A car's water pump is an important part of the vehicle. It is the part that constantly pumps coolant to the engine so that it does not overheat. A leak or defective bearing can cause serious damage to your car's engine. Puddles of coolant under the car or an increased temperature of the engine can be signs that the water pump needs to be replaced.
Step 1. Leave your car parked overnight in a garage with a light concrete floor
If it is not possible to park the car inside on a clean, concrete surface, place a piece of light-colored cardboard under your car, directly under the engine. Be aware that a water pump usually only leaks when the engine is running, so this is not a reliable way to find a leak.
Step 2. Examine the cardboard the next morning
If it appears to have gotten wet with coolant, you have a leak somewhere. Possibly in the water pump, but it could also be another leaking part such as the radiator hose, heater hose, freeze cap, gaskets or the radiator itself. To limit the possibilities, you can try placing the cardboard directly under the water pump itself. If there is green liquid on the cardboard, it is antifreeze. This means that there is a coolant leak somewhere.
Step 3. Check the water pump pulley
Locate the round part on the front of the water pump that has the belt around it. Try to move the pulley back and forth. If it appears to be loose, it may be time to replace it as the bearing is wearing out.
Step 4. Listen to the sound your engine makes with the hood up
If you hear a low, grinding noise, it may mean your water pump bearing is worn out. You often hear it quite clearly. There are similar bearings in the AC compressor, power steering pump and alternator, so be sure to find out the exact location of the noise. This is often difficult while the engine is running.
Step 5. Check for leaks around the water pump
If you see water droplets or a small trickle of water, you have a leak. Many water pumps have a seal hole through which water can leak if the seal is worn.
Step 6. Notice if the temperature warning light comes on
If the circulation of coolant in the car is not sufficient due to a leak or faulty water pump, the temperature of the engine will increase and the warning light will come on.
Step 7. See if the low coolant warning light comes on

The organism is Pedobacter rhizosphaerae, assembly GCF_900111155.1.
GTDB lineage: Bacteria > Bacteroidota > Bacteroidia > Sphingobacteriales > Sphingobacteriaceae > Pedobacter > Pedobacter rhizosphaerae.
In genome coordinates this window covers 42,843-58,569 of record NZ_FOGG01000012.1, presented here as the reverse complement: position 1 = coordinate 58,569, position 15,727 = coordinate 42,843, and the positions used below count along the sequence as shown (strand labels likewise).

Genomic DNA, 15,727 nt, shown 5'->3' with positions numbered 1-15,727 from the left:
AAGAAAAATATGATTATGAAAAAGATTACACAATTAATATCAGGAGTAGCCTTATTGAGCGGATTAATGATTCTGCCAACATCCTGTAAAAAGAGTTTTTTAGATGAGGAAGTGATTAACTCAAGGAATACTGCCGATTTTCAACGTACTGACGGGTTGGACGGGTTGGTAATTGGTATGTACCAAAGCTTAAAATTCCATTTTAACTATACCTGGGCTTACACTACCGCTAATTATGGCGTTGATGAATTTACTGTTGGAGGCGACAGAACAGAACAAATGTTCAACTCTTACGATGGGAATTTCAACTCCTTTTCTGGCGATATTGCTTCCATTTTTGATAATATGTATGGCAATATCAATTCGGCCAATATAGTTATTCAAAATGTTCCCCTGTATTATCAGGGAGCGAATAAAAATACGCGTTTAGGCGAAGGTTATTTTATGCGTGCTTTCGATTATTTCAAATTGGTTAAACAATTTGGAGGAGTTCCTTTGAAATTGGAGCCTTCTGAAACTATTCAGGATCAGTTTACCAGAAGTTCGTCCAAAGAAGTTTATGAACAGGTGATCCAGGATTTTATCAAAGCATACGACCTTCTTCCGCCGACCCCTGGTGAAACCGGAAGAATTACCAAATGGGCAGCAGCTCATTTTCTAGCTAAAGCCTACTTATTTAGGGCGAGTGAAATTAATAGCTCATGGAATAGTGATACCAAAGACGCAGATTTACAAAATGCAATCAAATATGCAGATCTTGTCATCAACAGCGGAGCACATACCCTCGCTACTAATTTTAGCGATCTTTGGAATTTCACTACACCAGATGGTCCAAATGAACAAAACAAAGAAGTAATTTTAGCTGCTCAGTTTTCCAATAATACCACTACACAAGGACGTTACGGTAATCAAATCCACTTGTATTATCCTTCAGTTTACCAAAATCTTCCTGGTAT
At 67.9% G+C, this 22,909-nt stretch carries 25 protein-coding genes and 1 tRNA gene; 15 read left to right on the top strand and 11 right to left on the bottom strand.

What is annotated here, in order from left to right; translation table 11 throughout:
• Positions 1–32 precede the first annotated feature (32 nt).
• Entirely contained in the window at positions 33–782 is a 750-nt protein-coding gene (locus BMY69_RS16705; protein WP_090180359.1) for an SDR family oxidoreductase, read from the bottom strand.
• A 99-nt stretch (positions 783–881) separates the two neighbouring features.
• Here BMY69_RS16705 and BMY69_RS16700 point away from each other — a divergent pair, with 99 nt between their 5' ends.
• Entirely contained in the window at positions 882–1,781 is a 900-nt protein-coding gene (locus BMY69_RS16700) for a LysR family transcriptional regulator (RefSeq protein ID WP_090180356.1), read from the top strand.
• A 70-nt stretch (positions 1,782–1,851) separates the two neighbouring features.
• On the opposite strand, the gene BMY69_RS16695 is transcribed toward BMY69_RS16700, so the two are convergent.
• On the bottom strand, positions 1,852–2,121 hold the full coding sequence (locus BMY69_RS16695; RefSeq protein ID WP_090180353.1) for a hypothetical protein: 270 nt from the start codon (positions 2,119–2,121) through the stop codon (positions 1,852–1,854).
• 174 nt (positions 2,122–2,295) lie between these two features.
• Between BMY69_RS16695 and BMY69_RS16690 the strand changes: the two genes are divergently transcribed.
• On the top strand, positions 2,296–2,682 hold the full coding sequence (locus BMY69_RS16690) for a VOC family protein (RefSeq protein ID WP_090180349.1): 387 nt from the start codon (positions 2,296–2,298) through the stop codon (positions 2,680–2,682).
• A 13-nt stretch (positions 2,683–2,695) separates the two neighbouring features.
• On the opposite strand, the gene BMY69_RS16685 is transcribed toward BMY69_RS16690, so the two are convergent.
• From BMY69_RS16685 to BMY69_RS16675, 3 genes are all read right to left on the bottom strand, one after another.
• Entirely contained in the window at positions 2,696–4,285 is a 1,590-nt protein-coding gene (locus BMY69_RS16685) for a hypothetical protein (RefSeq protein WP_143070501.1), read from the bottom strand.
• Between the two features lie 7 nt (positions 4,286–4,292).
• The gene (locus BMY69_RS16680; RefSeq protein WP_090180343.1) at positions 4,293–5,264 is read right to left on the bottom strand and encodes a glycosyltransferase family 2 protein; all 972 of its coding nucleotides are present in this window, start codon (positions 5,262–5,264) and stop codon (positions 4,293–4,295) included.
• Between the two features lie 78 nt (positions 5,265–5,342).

This could be an indication of a leak in the reservoir or a defect in the water pump. Another possibility is that there is a leak in the cooling system.
- A puddle of water under the car on a hot day does not necessarily mean that there is a problem with the water pump or the coolant. When the air conditioning in the car is on, condensation forms. This condensation leaks out under the car, this is completely normal.
- Look for a small hole in the water pump, this is a check hole. It will leak if the water pump is worn out or faulty.
- Sometimes there is no leak, no grinding noise and everything else (fans, belts, hoses, thermostat, radiator, heater, cap, etc.) works normally. Steam only comes out of the cap when the car overheats. This is normal in most cases as the cap is designed to release excessive pressure to protect the other parts.
- Some water pumps have plastic impellers that move the coolant. Coolant is corrosive when the additives are gone (the coolant should be replaced every 3 to 7 years to prevent engine damage when these additives are gone). The water pump impellers can wear out and stop moving coolant, causing the car to overheat. To test this, start a cold engine without the radiator cap; you should see the coolant move slightly in the radiator. If not, there is a chance that the internal impellers are corroded or very small. However, if you have a thermostat in your car, this test is not helpful. Coolant then does not circulate until the thermostat is at working temperature, and at this temperature you do not want to touch the radiator cap.
- If the coolant level is low and the engine is still running or has just run, allow it to cool before adding water or coolant. Adding water while the engine is hot can cause the engine block to break due to the large temperature difference, turning a small problem into a very big one.
- Do not add 100% coolant, the vehicle will overheat. Follow the directions for your vehicle, usually a mixture of 50/50 and sometimes 70/30. Also, never use only water, as the boiling point of water is too low for modern engines.